Students find creative outlet for arts through passion, design: Alex Gu

Annika Bereny, Centerfold Editor

Hang on for a minute...we're trying to find some more stories you might like.


Email This Story






The dexterity of art is one not many are able to conquer, but those who do are able to truly turn a piece of paper into a masterpiece. With charcoal as his weapon of choice, sophomore Alex Gu has been drawing since he was very young, allowing him to better his craft one day at a time, every day working towards his artistic goals. Through his journey as an charcoalist, his passion for art has been able to flourish as he has matured.

Beginning at a young age, his zeal has grown through his dedication, consistency and enthusiasm. “I started drawing when I was five years old,” he said. “My mom sent me to an art teacher and I’m still his student today.” Gu’s hyperrealistic art is displayed on his Instagram account @_artgu_. Gu says his sources for inspiration can be anything and everything he sees around him. Because of that, he must always make sure to keep an attentive eye out wherever he goes. “I draw my inspiration from my observations of the behavior of people around me,” Gu said.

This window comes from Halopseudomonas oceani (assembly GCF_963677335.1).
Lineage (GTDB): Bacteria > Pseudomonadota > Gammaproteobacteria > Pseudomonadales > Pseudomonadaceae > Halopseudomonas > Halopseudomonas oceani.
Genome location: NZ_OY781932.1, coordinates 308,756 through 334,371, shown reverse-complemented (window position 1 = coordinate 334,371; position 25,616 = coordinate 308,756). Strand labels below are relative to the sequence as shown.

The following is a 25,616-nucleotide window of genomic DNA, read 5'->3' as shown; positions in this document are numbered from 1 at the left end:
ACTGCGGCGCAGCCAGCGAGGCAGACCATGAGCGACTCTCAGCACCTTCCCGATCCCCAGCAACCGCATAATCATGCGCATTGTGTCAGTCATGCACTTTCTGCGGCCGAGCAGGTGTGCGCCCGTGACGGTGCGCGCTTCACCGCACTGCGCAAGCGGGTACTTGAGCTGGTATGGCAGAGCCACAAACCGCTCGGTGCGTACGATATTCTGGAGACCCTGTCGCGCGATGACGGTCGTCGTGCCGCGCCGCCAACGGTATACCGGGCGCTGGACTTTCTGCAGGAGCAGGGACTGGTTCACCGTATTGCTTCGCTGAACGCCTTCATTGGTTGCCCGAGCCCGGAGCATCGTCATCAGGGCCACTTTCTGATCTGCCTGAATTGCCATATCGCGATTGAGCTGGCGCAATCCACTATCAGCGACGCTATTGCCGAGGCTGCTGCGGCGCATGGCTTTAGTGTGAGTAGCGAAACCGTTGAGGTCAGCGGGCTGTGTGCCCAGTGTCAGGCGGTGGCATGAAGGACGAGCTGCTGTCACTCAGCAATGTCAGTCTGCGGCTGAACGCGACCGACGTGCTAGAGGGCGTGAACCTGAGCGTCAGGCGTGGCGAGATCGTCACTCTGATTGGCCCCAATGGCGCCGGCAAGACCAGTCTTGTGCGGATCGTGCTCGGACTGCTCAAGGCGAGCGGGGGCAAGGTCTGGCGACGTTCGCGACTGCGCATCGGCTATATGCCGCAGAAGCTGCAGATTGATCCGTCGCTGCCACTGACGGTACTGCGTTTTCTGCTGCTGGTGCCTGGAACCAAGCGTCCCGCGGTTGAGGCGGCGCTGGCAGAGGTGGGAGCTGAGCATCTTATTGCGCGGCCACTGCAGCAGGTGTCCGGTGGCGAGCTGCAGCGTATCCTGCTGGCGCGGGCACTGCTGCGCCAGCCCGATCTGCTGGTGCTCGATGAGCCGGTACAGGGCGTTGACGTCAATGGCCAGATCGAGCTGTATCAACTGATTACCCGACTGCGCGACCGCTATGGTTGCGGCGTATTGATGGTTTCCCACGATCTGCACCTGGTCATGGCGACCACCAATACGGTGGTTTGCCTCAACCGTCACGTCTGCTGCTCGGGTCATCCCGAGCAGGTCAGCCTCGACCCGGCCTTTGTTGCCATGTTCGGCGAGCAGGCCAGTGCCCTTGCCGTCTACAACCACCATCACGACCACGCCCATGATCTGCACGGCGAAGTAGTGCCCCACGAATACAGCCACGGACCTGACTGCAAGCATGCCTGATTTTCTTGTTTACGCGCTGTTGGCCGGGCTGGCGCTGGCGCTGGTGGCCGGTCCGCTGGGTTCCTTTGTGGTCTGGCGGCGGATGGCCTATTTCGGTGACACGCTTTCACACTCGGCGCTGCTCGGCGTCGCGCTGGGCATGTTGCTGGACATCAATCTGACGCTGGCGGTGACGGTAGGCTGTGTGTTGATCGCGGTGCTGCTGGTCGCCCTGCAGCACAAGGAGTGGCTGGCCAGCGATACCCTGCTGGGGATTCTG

Art has surrounded Gu throughout his life, and he enters his art in a variety of competitions. “I’m most proud of a piece I did in the spring that won first place in a competition in Los Angeles,” Gu said. “The piece took me 30 hours, and I spent most of my spring break working on [it].” The prompt for the competition instructed competitors to portray some jobs they saw Chinese Americans working in. With his dedication and showcasing of many occupations, Gu’s piece was able to impress the judges and win the competition.

Gu struggles with fitting art into his everyday schedule. “The hardest part is definitely balancing art and schoolwork,” Gu said. “I spend close to 12 hours a week on art, which can rise to 20 hours a week before the deadline for big competitions such as Young Arts [competition] or [the] Scholastic [Art and Writing Awards].” But because he has been drawing since he was five years old, along the way, he has learned how to deal with that burden. “I have learned to plan my time for all of my extracurriculars and schoolwork,” he said.

Gu has discovered that the key to persevering in his art is having intrinsic motivation. “You should make art you enjoy, so you’re motivated to keep onpracticing,” he said.

Gu treats art as a form of expression, sending a message to the audience. “Art is a way for me to add my opinion to the table and express my ideas,” Gu said.

Looking to his future and how art plays into it, Gu is unsure of any wishes to pursue it. “I’m going to create an art portfolio to apply for college, but it is unlikely I will continue art in college,” he said. “After college, I doubt I’ll have time for art, which is why I try to make the most of the free time I havein the present.”

At the end of the day, art pays off for those who are committed to it. To Gu, it is a window to the human psyche, a way to express oneself creatively and, most importantly, a way to bring people together. “I’ve met a lot of my close friends through my art teacher,” Gu said. “Art is just who I am.”